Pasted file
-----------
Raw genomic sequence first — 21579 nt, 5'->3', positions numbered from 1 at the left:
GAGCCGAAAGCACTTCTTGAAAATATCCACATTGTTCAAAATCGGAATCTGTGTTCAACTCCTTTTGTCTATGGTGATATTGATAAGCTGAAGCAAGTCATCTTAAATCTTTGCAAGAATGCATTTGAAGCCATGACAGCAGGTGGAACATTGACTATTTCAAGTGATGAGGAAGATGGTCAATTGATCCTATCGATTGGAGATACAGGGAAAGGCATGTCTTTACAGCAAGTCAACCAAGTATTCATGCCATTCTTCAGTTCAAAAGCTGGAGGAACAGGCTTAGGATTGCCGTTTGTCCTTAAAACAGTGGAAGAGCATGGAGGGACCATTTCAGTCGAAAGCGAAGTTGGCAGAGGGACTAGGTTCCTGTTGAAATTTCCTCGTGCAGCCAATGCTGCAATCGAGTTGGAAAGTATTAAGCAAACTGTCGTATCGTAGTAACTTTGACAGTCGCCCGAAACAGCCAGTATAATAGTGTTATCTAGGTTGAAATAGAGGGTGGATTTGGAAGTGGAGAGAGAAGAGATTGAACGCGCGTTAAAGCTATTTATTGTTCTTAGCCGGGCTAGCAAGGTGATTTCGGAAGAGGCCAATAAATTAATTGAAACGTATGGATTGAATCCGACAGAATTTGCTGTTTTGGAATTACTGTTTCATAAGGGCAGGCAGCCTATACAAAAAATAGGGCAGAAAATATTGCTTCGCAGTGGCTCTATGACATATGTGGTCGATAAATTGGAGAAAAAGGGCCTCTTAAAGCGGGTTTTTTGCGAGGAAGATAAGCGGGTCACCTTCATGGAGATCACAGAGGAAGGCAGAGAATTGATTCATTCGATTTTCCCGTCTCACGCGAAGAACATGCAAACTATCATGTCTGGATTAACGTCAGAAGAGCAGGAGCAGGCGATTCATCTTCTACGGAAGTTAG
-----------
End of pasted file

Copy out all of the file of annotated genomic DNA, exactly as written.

Raw genomic sequence first — 21579 nt, 5'->3', positions numbered from 1 at the left:
GAGCCGAAAGCACTTCTTGAAAATATCCACATTGTTCAAAATCGGAATCTGTGTTCAACTCCTTTTGTCTATGGTGATATTGATAAGCTGAAGCAAGTCATCTTAAATCTTTGCAAGAATGCATTTGAAGCCATGACAGCAGGTGGAACATTGACTATTTCAAGTGATGAGGAAGATGGTCAATTGATCCTATCGATTGGAGATACAGGGAAAGGCATGTCTTTACAGCAAGTCAACCAAGTATTCATGCCATTCTTCAGTTCAAAAGCTGGAGGAACAGGCTTAGGATTGCCGTTTGTCCTTAAAACAGTGGAAGAGCATGGAGGGACCATTTCAGTCGAAAGCGAAGTTGGCAGAGGGACTAGGTTCCTGTTGAAATTTCCTCGTGCAGCCAATGCTGCAATCGAGTTGGAAAGTATTAAGCAAACTGTCGTATCGTAGTAACTTTGACAGTCGCCCGAAACAGCCAGTATAATAGTGTTATCTAGGTTGAAATAGAGGGTGGATTTGGAAGTGGAGAGAGAAGAGATTGAACGCGCGTTAAAGCTATTTATTGTTCTTAGCCGGGCTAGCAAGGTGATTTCGGAAGAGGCCAATAAATTAATTGAAACGTATGGATTGAATCCGACAGAATTTGCTGTTTTGGAATTACTGTTTCATAAGGGCAGGCAGCCTATACAAAAAATAGGGCAGAAAATATTGCTTCGCAGTGGCTCTATGACATATGTGGTCGATAAATTGGAGAAAAAGGGCCTCTTAAAGCGGGTTTTTTGCGAGGAAGATAAGCGGGTCACCTTCATGGAGATCACAGAGGAAGGCAGAGAATTGATTCATTCGATTTTCCCGTCTCACGCGAAGAACATGCAAACTATCATGTCTGGATTAACGTCAGAAGAGCAGGAGCAGGCGATTCATCTTCTACGGAAGTTAG